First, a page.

(The Center Square) – As the shipping containers in the Morelos Dam area of the Yuma sector of the border came down, the mayor of Yuma said that the federal government had been off to a slow start.
“There’s some areas that the containers went down and there’s no current plan by the feds to put anything up, but the Morelos Dam area is the area that really was causing a lot of problems in the last couple years, and so that was kind of seen as a priority area,” Mayor Douglas Nicholls told The Center Square Thursday.
“I know that the contractor is on site. I believe they’re a little slow getting started, but that’s not unexpected. But they are, they are there. I’ve not been to the site recently to see any sort of progress,” he added.
Former Gov. Doug Ducey ordered the containers to be placed at the border, and he agreed to take them down during the last days of his administration with the understanding the federal government, which sued, would replace them afterward.
Besides the border itself, Nicholls said there is a notable humanitarian impact on the city, and he responded to reports that the Yuma Regional Medical Center is struggling due to the high cost of migrant care.
“They’re not on the verge of collapse, but there has been some problems … getting reimbursed up to $20 million in a six-month period. Those are the things, things that, you know, are really, are not sustainable for our community,” Nicholls said. “Twenty million dollars of healthcare is a very large amount of healthcare. And so that’s gonna get covered somehow, probably in the cost that all the other users of the hospital pay.”
When asked if he’s had conversations with Gov. Katie Hobbs about the issue, he said that they briefly talked before she was inaugurated and then had a group discussion with other border mayors after she took office.
“Her perspective is more from the humanitarian side, which is fine. I think that doesn’t put us at odds with anything. Because border security, also as it would go, helps prevent people from being exploited by cartels,” he said, adding that Hobbs visiting Yuma has been discussed but not scheduled.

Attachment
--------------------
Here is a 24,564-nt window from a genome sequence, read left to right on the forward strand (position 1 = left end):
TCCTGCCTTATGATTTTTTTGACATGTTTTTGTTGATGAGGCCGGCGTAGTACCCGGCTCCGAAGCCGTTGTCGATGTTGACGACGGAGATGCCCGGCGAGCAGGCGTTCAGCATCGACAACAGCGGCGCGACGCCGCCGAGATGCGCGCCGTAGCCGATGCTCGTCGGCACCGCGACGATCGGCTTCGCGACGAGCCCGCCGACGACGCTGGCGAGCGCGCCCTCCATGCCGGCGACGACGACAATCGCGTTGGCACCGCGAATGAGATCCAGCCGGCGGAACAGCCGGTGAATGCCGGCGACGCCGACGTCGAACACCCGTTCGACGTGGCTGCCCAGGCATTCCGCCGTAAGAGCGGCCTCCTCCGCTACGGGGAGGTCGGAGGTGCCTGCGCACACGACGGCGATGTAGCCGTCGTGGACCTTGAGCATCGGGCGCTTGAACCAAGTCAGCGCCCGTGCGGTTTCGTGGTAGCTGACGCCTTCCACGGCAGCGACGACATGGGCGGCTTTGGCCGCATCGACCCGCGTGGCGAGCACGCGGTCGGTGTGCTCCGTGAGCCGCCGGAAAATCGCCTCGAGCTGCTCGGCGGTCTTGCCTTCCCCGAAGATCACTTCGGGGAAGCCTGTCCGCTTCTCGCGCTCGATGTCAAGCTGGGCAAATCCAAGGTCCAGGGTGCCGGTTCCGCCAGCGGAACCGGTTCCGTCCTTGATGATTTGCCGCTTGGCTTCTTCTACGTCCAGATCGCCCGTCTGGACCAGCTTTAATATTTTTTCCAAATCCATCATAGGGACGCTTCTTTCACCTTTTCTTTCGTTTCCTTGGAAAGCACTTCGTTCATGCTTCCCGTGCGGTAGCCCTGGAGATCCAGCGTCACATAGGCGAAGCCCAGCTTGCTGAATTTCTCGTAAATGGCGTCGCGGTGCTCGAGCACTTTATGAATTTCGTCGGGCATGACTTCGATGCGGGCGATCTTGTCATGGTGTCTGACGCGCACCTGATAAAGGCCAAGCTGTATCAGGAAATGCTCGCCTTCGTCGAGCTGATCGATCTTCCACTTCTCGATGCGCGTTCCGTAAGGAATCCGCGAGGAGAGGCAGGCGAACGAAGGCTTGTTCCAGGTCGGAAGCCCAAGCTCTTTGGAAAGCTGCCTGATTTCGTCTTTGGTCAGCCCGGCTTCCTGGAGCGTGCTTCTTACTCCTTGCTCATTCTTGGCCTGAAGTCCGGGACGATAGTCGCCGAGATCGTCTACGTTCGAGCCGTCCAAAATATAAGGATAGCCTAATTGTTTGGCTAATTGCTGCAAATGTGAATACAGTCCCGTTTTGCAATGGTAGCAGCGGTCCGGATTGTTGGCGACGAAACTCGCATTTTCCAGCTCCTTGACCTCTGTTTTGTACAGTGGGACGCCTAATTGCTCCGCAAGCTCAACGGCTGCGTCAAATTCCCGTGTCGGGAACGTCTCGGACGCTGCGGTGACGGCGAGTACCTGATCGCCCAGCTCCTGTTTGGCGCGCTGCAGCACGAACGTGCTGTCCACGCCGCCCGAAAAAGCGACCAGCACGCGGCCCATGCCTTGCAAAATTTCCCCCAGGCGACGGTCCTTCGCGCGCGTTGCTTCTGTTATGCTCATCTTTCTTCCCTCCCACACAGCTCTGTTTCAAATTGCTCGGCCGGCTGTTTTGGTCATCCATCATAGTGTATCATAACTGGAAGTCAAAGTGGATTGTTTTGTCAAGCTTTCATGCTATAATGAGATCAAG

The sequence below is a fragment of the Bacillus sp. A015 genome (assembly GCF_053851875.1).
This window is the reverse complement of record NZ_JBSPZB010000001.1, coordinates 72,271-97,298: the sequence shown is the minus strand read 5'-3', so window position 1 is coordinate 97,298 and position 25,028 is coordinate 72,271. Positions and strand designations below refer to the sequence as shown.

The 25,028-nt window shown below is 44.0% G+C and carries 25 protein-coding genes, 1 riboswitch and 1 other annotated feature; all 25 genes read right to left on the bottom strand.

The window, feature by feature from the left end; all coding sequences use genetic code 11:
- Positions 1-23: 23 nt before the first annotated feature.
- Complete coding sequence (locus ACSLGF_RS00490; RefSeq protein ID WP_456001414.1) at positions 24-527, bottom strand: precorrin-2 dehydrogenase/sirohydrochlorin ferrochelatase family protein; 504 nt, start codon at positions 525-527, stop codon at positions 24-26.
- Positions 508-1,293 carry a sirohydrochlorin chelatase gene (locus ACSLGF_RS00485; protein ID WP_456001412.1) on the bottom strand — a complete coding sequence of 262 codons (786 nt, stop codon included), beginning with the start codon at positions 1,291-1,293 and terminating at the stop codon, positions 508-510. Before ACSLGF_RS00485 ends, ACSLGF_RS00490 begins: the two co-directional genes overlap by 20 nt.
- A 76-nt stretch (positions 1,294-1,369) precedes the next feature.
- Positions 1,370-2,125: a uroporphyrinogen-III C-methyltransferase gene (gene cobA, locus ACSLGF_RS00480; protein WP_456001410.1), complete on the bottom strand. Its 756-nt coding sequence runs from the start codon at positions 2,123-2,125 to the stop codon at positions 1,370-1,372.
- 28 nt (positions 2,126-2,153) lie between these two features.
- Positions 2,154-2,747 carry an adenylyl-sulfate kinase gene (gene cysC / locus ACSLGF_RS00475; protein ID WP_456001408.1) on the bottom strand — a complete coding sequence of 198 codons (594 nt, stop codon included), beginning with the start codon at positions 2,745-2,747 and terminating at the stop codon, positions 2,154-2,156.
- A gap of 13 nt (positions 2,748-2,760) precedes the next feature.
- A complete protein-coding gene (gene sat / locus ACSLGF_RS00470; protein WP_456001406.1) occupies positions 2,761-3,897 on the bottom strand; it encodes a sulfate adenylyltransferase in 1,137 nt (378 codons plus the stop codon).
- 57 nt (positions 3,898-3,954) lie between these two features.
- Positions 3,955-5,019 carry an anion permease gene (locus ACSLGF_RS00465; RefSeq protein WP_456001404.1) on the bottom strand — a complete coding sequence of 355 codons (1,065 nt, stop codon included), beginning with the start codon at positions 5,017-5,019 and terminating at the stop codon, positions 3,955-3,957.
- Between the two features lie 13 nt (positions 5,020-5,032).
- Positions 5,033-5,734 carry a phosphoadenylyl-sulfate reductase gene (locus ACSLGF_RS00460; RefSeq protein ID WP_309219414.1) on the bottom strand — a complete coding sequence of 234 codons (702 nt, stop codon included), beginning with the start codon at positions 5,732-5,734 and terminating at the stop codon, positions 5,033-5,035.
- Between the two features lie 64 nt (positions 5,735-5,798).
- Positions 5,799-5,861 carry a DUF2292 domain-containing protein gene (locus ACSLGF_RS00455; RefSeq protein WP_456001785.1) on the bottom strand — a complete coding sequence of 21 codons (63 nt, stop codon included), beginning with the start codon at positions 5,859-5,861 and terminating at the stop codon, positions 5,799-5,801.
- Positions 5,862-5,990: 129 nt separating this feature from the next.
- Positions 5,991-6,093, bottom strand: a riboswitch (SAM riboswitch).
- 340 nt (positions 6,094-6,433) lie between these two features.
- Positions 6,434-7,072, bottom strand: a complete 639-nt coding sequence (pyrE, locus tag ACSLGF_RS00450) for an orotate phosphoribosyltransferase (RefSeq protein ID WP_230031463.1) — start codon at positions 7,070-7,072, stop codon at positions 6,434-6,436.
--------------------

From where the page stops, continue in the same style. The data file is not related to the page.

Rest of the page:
In terms of what the city currently needs, Nicholls said that the federal government needs to provide additional support, especially in the event that Title 42 is scrapped and their migrant encounter numbers spike once again.
“What we need is to make sure that there’s a plan when numbers get back out of control. Right now, we have a non-profit that handles all the releases. It would be, given the projected numbers that could happen after Title 42, beyond their capacity to handle that,” he said.
“And so what I would believe we need is the federal government to come in and either provide them all the resources they need, which means a bigger facility and without having to jump through a whole bunch of hoops and procurement issues because that’s not how you handle emergencies,” the mayor continued.
In the Yuma sector, there have been 80,486 encounters in the fiscal year 2023 so far, according to Customs and Border Protection data. However, there has been a downtick in recent weeks, with an average of 300 to 400 crossings daily, KYMA reported on Jan. 24.